John Despenser was the son of Geoffrey Le Despenser of Martley in Worcestershire and Emma the daughter of Richard Harcourt, the Lady of Swallowfield in Berkshire, which she held in dower from her first husband, Sir John St. John. He came of age in 1256 - holding £60 per annum in Leicestershire and £15 per annum in Hampshire - and was immediately called to receive the honour of knighthood. He married Joan the daughter of Robert de Lou. No doubt he and his wife then lived at Swallowfield, for his mother is known to have moved out to Portchester Castle in Hampshire.
In the same year, Sir John sent a petition to Pope Alexander IV, asking that he might build a chapel and keep a chaplain at his manor of Swallowfield, pleading the dangers which he and his family had to encounter in going through the forest to attend mass at the minster church in Sonning. These included both winter floods and highway robbery! Windsor Forest was formerly of much greater circuit than it is now, extending into Buckinghamshire and Surrey and over the whole of the south-eastern part of Berkshire as far as Hungerford. The circuit as described in Roques' map appears to be about fifty-six miles, including the whole parish of Swallowfield. The forest was a refuge for robbers and, at this time, most famous amongst them were names like Adam de Gurdon and Richard Siward. The Pope granted Sir John his petition and issued two bulls, from Anagni, addressed to the Bishop of Salisbury, in whose diocese Swallowfield was then situated.
Thus armed with Papal authority, Sir John Le Despenser, in 1256, built the church of All Saints, which now stands on the edge of Swallowfield Park. The style of architecture, of some parts of the edifice, however, indicates a much earlier date (circa 1135) and it seems, therefore, probable that the remains of a ruined church of anterior date may have been used by John Le Despenser in building the present one.
Sir John Le Despenser, followed his elder half-brother and overlord Roger St. John, in joining the Barons in their great civil struggle against King Henry III and they both attended the celebrated Council summoned at Oxford in 1258, and commonly known as 'the Mad Parliament'. Early in 1264, Sir John and his young son, Adam, formed part of the force left by Simon de Montfort to hold Northampton. It was, however, taken when the Royalist monks from a Cluniac monastery abutting on the walls of the town, undermined the said fortifications, putting wooden props as a temporary support. By this means the Royalist forces made an easy entrance, whilst a feigned assault was made on the other side of the town. Sir John Le Despenser and his son were taken prisoners and placed in the custody of Reginald Waterwill; but three months later, after the victory at Lewes, they were released "by the King's writ, to Roger Mortimer, who was ordered to bring them among other prisoners to London to be set at liberty." Early the following year, according to the household roll of Eleanor, the wife of Simon de Montfort and daughter of King John, this Royal lady sent a present of wine, from her demesne of Odiham Castle (Hampshire), to Sir John's wife, "the lady of Swalfelde".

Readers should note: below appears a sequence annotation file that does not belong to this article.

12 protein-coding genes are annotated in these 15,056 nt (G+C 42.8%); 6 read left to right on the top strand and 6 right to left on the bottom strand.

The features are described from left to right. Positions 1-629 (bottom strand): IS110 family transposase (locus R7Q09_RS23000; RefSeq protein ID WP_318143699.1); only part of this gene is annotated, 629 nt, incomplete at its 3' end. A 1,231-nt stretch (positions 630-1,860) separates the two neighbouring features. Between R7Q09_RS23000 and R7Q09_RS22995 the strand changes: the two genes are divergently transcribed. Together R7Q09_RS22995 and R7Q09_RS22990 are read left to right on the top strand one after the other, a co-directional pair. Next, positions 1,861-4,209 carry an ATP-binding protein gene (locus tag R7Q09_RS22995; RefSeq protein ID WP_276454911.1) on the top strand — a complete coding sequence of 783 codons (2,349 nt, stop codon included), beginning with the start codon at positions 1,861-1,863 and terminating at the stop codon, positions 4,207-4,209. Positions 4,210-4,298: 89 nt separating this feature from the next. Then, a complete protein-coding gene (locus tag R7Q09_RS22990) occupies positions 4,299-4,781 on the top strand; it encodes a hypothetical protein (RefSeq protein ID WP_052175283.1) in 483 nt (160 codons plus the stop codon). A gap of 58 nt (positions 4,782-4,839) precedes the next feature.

In 1265, Roger St. John was killed at the rebellious Battle of Evesham. His estates were confiscated and "Swaluefelde and one messuage and one carucate of lands in Beaumys with woods and rents and all appurts" were granted to Roger de Leybourne, and in a Charter Roll we read that "only a messuage in Beaumys remained the property of Sir John Le Despenser", his half-brother. The latter was probably therefore obliged to retire to nearby Beaumys Castle, though he did hold estates elsewhere. He died in 1274.
During the restoration of Swallowfield Church in 1869, some remains, supposed to be those of Sir John Le Despenser, were discovered about halfway between the south door and the chancel screen, in a stone coffin surmounted by a large flat cross. The skeleton was quite perfect, but the head was separate and outside the coffin, which evidently had previously been disturbed. A quantity of cloves were found, surrounding the body, and the remains of a wooden dish, which had probably held salt, rested on the breast. The lid was carefully refixed and cemented and the coffin was placed in its present position under the west window.
In an inquisition, taken in 1276, the Jurors say that "John Dispensator has made encroachments in the vill of Shenyngefeld" (ie. has enclosed three tenements in Shinfield). By an inquisition, taken the next year, at Gertre in Leicestershire, he was found to have died possessed of the manor of Beransby and the moiety of Wigan-de-la-Mare and several other lands, as also the hundred of Beaumaner, held of Hugh de Spencer in socage and of the house and park there. And by another inquisition, taken at his house at Martley in Worcestershire, he is said to have died possessed of that manor with the advowson of the church, which his father had by gift of Henry III. In right of his first wife, Joan the daughter of Robert de Lou, Sir John Le Despenser also possessed Castle Carlton and Cavenby in Lincolnshire, but, his wife dying childless, these manors went, at his death, to her cousin, John de Merieth. He married secondly, Anne, but died without children, his heir being Hugh, the son of the Justiciar and the favourite of Edward II.
The name of Spencer still survives in the parish of Swallowfield, both amongst the people and also in the village called 'Spencer's Wood'.
Edited from Lady Russell's 'Swallowfield & its Owners' (1901)
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